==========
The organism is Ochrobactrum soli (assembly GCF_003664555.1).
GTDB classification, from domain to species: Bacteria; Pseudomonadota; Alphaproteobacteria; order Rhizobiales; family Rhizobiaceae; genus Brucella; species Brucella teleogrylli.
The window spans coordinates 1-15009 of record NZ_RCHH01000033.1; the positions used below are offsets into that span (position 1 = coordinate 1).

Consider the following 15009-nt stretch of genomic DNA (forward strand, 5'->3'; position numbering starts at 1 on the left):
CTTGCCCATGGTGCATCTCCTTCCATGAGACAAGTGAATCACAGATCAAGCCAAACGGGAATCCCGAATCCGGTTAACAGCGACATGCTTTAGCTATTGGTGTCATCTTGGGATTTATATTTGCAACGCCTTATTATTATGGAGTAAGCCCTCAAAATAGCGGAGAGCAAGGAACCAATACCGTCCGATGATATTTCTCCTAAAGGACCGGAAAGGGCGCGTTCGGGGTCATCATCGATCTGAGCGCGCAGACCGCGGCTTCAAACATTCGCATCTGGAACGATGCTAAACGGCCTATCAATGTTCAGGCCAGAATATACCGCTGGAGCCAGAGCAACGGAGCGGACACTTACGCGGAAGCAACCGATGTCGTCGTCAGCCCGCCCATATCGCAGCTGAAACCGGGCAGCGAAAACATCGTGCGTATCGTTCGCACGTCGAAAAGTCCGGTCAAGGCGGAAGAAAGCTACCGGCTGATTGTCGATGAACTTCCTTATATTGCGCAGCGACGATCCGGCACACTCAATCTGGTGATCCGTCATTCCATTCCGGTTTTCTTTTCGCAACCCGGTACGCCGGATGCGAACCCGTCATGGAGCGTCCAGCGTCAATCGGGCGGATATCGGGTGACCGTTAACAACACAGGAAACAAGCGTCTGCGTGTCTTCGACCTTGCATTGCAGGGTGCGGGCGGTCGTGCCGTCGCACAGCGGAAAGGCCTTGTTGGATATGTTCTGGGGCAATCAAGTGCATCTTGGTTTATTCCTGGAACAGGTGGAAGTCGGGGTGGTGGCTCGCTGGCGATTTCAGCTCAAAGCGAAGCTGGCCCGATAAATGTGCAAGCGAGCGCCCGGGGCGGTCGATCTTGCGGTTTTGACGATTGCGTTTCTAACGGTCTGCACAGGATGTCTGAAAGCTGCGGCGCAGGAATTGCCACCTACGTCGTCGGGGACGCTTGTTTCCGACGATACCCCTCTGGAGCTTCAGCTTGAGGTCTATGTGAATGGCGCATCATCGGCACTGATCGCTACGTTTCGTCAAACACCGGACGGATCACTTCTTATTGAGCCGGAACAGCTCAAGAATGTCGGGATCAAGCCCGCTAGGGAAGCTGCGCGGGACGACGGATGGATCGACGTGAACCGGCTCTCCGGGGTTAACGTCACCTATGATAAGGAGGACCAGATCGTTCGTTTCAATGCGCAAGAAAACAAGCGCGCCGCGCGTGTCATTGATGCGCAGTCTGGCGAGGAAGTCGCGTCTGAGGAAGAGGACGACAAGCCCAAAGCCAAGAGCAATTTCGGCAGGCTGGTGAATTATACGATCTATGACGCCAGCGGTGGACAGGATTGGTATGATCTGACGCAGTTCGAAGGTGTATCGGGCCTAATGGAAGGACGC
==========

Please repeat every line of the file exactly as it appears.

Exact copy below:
The organism is Ochrobactrum soli (assembly GCF_003664555.1).
GTDB classification, from domain to species: Bacteria; Pseudomonadota; Alphaproteobacteria; order Rhizobiales; family Rhizobiaceae; genus Brucella; species Brucella teleogrylli.
The window spans coordinates 1-15009 of record NZ_RCHH01000033.1; the positions used below are offsets into that span (position 1 = coordinate 1).

Consider the following 15009-nt stretch of genomic DNA (forward strand, 5'->3'; position numbering starts at 1 on the left):
CTTGCCCATGGTGCATCTCCTTCCATGAGACAAGTGAATCACAGATCAAGCCAAACGGGAATCCCGAATCCGGTTAACAGCGACATGCTTTAGCTATTGGTGTCATCTTGGGATTTATATTTGCAACGCCTTATTATTATGGAGTAAGCCCTCAAAATAGCGGAGAGCAAGGAACCAATACCGTCCGATGATATTTCTCCTAAAGGACCGGAAAGGGCGCGTTCGGGGTCATCATCGATCTGAGCGCGCAGACCGCGGCTTCAAACATTCGCATCTGGAACGATGCTAAACGGCCTATCAATGTTCAGGCCAGAATATACCGCTGGAGCCAGAGCAACGGAGCGGACACTTACGCGGAAGCAACCGATGTCGTCGTCAGCCCGCCCATATCGCAGCTGAAACCGGGCAGCGAAAACATCGTGCGTATCGTTCGCACGTCGAAAAGTCCGGTCAAGGCGGAAGAAAGCTACCGGCTGATTGTCGATGAACTTCCTTATATTGCGCAGCGACGATCCGGCACACTCAATCTGGTGATCCGTCATTCCATTCCGGTTTTCTTTTCGCAACCCGGTACGCCGGATGCGAACCCGTCATGGAGCGTCCAGCGTCAATCGGGCGGATATCGGGTGACCGTTAACAACACAGGAAACAAGCGTCTGCGTGTCTTCGACCTTGCATTGCAGGGTGCGGGCGGTCGTGCCGTCGCACAGCGGAAAGGCCTTGTTGGATATGTTCTGGGGCAATCAAGTGCATCTTGGTTTATTCCTGGAACAGGTGGAAGTCGGGGTGGTGGCTCGCTGGCGATTTCAGCTCAAAGCGAAGCTGGCCCGATAAATGTGCAAGCGAGCGCCCGGGGCGGTCGATCTTGCGGTTTTGACGATTGCGTTTCTAACGGTCTGCACAGGATGTCTGAAAGCTGCGGCGCAGGAATTGCCACCTACGTCGTCGGGGACGCTTGTTTCCGACGATACCCCTCTGGAGCTTCAGCTTGAGGTCTATGTGAATGGCGCATCATCGGCACTGATCGCTACGTTTCGTCAAACACCGGACGGATCACTTCTTATTGAGCCGGAACAGCTCAAGAATGTCGGGATCAAGCCCGCTAGGGAAGCTGCGCGGGACGACGGATGGATCGACGTGAACCGGCTCTCCGGGGTTAACGTCACCTATGATAAGGAGGACCAGATCGTTCGTTTCAATGCGCAAGAAAACAAGCGCGCCGCGCGTGTCATTGATGCGCAGTCTGGCGAGGAAGTCGCGTCTGAGGAAGAGGACGACAAGCCCAAAGCCAAGAGCAATTTCGGCAGGCTGGTGAATTATACGATCTATGACGCCAGCGGTGGACAGGATTGGTATGATCTGACGCAGTTCGAAGGTGTATCGGGCCTAATGGAAGGACGC